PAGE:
Case study magnetic engines

Ron invests in 'breakthrough technology'

Senior man gardeningRon got chatting with a man at a pub who told him of a new engine that used breakthrough magnetic technology. Being a mechanic, Ron was interested in this new technology.

The man gave Ron a business card of the engine's promoter and suggested he contact them and consider investing in this new product.

Ron called the number on the card and a couple of days later received an email from the promoter with a 'business plan' setting out details of the revolutionary magnetic engine, photos of the engine prototype and details of how to invest. 

The email said that the company was headed by an entrepreneur who was developing an engine that produced power through the use of magnets and required no fuel. The email linked to a website with a video that showed the magnetic engine working.

It also said that the magnetic engine company would soon list on the US NASDAQ stock exchange and that as a result, the price of the company's shares would increase substantially.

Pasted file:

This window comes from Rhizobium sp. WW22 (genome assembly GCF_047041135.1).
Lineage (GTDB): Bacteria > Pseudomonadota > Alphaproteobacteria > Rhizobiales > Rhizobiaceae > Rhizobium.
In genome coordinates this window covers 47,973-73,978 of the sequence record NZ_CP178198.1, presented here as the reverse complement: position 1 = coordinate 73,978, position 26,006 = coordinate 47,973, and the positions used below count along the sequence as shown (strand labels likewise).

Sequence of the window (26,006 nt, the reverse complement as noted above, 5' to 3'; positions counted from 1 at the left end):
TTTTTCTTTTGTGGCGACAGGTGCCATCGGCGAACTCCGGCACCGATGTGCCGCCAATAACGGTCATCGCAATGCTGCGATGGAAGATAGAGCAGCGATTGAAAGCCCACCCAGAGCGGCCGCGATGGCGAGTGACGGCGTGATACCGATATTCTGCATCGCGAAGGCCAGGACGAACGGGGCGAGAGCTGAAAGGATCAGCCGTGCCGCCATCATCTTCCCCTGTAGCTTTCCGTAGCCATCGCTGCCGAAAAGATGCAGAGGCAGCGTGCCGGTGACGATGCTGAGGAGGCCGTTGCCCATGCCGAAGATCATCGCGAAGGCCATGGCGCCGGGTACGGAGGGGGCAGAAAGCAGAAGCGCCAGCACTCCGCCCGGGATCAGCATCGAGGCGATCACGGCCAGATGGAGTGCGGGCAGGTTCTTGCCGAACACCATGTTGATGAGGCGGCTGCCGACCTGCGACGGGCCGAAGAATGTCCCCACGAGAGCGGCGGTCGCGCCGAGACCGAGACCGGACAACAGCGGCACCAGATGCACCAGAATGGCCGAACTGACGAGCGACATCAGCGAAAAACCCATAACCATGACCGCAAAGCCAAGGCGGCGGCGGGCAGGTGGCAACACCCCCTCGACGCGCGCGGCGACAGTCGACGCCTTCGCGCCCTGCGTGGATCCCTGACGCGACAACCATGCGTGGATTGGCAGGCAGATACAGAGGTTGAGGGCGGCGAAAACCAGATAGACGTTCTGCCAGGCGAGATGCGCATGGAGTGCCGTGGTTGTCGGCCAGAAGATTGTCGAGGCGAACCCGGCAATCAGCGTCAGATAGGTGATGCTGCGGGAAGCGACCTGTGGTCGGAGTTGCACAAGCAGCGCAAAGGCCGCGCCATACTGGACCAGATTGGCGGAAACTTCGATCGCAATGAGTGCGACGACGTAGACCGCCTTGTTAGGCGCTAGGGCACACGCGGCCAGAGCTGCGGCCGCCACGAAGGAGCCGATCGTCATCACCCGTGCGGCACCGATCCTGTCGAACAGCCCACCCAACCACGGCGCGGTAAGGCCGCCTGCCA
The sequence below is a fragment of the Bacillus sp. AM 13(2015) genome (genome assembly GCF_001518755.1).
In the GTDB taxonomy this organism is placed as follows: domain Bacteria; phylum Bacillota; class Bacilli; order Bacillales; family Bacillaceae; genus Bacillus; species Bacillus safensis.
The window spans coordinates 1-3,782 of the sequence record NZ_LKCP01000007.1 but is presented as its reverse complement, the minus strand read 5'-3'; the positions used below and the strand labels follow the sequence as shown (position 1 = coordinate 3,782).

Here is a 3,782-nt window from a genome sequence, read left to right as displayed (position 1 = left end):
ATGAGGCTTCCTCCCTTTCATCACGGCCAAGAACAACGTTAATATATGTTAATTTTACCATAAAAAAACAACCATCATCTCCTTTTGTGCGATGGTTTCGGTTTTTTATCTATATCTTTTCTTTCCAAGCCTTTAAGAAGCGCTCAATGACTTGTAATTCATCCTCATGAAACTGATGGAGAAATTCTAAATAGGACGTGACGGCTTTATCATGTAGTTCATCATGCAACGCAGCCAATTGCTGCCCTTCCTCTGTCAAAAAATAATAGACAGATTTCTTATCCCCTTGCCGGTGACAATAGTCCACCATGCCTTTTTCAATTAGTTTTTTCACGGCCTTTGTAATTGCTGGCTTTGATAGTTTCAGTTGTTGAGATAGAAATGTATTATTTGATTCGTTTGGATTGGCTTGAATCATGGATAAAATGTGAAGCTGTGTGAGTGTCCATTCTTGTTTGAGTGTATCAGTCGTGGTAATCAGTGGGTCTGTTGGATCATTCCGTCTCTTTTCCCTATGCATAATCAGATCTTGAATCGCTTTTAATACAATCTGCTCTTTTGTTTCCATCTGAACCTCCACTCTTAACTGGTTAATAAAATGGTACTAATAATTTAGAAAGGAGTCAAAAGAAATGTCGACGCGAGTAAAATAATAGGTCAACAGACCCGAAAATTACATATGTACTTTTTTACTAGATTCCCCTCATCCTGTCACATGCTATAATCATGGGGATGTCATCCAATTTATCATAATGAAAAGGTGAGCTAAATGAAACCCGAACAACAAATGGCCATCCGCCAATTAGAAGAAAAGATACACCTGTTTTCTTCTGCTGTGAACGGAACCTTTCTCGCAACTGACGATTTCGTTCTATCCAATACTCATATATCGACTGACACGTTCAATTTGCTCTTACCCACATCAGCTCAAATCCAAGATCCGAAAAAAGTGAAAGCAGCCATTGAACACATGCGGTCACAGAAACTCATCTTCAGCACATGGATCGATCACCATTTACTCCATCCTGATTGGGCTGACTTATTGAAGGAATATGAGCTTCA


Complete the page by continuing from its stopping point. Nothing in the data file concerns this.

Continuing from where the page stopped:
Ron invested $10,000 as it seemed like a great opportunity.

A year later he was contacted by ASIC and told that the promoters of the magnetic engine had made false and misleading statements about the magnetic engine technology and how the company was going to be listed in the US. They made these statements to encourage people to invest. 

The company had raised more than $1.3 million from investors in Australia. Because the investors had sent money offshore to an overseas company, they had little or no hope of getting their money back. Ron was devastated that he'd lost his money.

This case study is based on a true story. See the ASIC media release.

Back button


Last updated: 21 Nov 2014